# Query syntax¶

ProjPicker uses a custom parser to enable a simple but flexible query interface which works with Python, Shell, and stdin. The ProjPicker query string allows the user to

use logical operations,

use latitude-longitude and x-y coordinates in conjunction, and

switch between various geometry formats

all within simple string representation.

Complex queries can be quickly created to accomplish goals such as finding missing projection.

## Coordinate systems¶

Coordinate systems are denoted with `latlon`

and `xy`

respectively.
If no coordinate type is given, it is assumed to be `latlon`

.
Each type can be use seperatly or in conjunction.

For example,

Only x-y:

`xy 1323252,396255`

Only latitude-longitude:

`latlon 33.7490°N,84.3880°W`

Both:

`xy 1323252,396255 latlon 33.7490°N,84.3880°W`

## Coordinate formats¶

The parser supports a wide range of `latlon`

coordinate formats as seen below in `points.txt`

:

```
################################
# decimal degrees and separators
################################
34.2348,-83.8677 # comma
34.2348 -83.8677 # whitespace
####################################################
# degree, minute, and second symbols
# degree: ° (U+00B0, °, alt+0 in xterm), o, d
# minute: ' (U+0027, '), ′ (U+2032, ′), m
# second: " (U+0022, "), ″ (U+2033, ″),
# '' (U+0027 U+0027, ' '), s
####################################################
34.2348° -83.8677° # without minutes, seconds, and [SNWE]
34°14.088' -83°52.062' # without seconds and [SNWE]
34°14'5.28" -83°52'3.72" # without [SNWE]
34.2348°N 83.8677°W # without minutes and seconds
34°14.088'N 83°52.062'W # without seconds
34°14'5.28"N 83°52'3.72"W # full
34°14′5.28″N 83°52′3.72″W # full using U+2032 and U+2033
34o14'5.28''N 83o52'3.72''W # full using o' and ''
34d14m5.28sN 83d52m3.72sW # full using dms
34:14:5.28N 83:52:3.72W # full using :
34:14:5.28 -83:52:3.72 # without [SNWE]
34:14.088 -83:52.062 # without seconds and [SNWE]
```

Using `projpicker -p -i points.txt`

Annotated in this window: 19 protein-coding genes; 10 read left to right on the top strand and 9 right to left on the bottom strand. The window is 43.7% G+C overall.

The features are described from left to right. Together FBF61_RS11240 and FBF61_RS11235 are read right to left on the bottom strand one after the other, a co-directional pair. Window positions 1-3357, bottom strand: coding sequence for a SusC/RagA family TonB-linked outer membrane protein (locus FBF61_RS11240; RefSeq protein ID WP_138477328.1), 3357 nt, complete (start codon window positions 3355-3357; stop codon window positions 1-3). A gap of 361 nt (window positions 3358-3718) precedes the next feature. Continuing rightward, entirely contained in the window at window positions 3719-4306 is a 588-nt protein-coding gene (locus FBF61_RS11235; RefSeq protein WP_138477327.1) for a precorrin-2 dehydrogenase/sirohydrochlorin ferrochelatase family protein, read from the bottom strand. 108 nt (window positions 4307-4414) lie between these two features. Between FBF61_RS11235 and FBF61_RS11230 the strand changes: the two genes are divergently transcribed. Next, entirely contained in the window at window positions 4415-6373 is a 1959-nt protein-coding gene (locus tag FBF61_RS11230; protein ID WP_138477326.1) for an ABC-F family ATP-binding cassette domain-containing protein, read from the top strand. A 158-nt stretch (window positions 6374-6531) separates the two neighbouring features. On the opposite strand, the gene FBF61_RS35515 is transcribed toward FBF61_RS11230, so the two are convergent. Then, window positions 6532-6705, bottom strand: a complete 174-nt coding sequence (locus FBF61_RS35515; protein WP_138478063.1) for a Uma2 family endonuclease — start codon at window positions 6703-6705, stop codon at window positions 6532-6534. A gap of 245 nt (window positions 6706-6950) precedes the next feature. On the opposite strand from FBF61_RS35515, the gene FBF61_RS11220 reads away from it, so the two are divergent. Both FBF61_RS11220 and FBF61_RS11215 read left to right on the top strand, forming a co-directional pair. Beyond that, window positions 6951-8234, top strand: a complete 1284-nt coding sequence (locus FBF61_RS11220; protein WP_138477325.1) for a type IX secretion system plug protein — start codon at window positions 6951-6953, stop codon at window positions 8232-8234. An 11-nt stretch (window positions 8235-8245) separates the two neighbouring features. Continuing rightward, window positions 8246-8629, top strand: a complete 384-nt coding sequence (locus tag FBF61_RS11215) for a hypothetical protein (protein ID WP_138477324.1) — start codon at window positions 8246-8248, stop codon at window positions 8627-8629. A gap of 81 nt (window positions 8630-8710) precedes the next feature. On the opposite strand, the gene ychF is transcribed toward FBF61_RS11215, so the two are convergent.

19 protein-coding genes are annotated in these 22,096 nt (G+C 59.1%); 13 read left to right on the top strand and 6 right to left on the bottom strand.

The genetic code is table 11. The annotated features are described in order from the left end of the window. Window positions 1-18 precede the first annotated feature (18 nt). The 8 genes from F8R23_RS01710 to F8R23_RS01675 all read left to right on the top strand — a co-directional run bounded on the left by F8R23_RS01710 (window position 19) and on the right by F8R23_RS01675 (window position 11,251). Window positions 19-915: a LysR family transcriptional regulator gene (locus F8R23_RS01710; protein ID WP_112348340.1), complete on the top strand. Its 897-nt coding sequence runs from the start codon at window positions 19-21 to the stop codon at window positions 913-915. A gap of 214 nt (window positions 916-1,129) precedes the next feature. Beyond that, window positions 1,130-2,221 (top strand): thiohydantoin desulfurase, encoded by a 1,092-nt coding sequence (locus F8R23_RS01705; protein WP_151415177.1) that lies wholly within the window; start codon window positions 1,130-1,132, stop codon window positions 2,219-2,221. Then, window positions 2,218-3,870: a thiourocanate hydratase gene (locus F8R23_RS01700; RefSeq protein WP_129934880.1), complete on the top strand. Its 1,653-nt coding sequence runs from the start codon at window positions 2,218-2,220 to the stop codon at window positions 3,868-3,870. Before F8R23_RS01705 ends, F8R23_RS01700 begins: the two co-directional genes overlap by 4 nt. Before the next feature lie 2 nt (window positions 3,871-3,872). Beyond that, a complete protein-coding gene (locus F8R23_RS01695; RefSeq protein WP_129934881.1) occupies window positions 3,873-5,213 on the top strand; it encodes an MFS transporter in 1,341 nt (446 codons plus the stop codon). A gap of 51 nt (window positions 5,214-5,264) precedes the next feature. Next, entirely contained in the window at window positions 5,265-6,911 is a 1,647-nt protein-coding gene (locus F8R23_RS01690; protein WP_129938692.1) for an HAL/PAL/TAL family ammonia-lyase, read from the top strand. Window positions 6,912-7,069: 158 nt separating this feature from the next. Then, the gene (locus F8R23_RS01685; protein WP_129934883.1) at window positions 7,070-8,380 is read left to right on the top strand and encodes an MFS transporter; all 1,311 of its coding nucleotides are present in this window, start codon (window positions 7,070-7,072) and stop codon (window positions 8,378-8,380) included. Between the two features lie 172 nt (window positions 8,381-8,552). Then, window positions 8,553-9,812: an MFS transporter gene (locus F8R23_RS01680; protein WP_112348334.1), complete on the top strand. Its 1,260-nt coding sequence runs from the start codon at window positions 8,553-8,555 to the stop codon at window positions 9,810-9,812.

, we get all specified points in decimal degrees:

```
[[34.2348, -83.8677],
[34.2348, -83.8677],
[34.2348, -83.8677],
[34.2348, -83.8677],
[34.2348, -83.8677],
[34.2348, -83.8677],
[34.2348, -83.8677],
[34.2348, -83.8677],
[34.2348, -83.8677],
[34.2348, -83.8677],
[34.2348, -83.8677],
[34.2348, -83.8677],
[34.2348, -83.8677],
[34.2348, -83.8677]]
```

For the `xy`

coordinate system, x and y in floats separated by a comma or whitespaces are supported.

For example, this input

```
xy
396255,1374239
396255 1374239
```

will generate

```
['xy', [396255.0, 1374239.0], [396255.0, 1374239.0]]
```

## Units¶

A `unit=any`

or `unit=`

followed by any unit in projpicker.db restricts queries and further logical operations in that unit.
Currently, the following units are supported:

`degree`

`degree minute second hemisphere`

`grad`

`meter`

`kilometer`

`50 kilometers`

`150 kilometers`

`link`

`foot`

`US foot`

`British foot (1936)`

`British foot (Sears 1922)`

`British yard (Sears 1922)`

`British chain (Benoit 1895 B)`

`British chain (Sears 1922 truncated)`

`British chain (Sears 1922)`

`Clarke's link`

`Clarke's foot`

`Clarke's yard`

`German legal meter`

`Gold Coast foot`

`Indian yard (1937)`

`Indian yard`

Commonly used units are `degree`

, `meter`

, and `US foot`

.

## CRS types¶

The PROJ database defines separate tables for different CRS types and these table names are copied to the `proj_table`

column in projpicker.db.
A `proj_table=any`

or `proj_table=`

followed by a CRS table name restricts queries to that CRS type.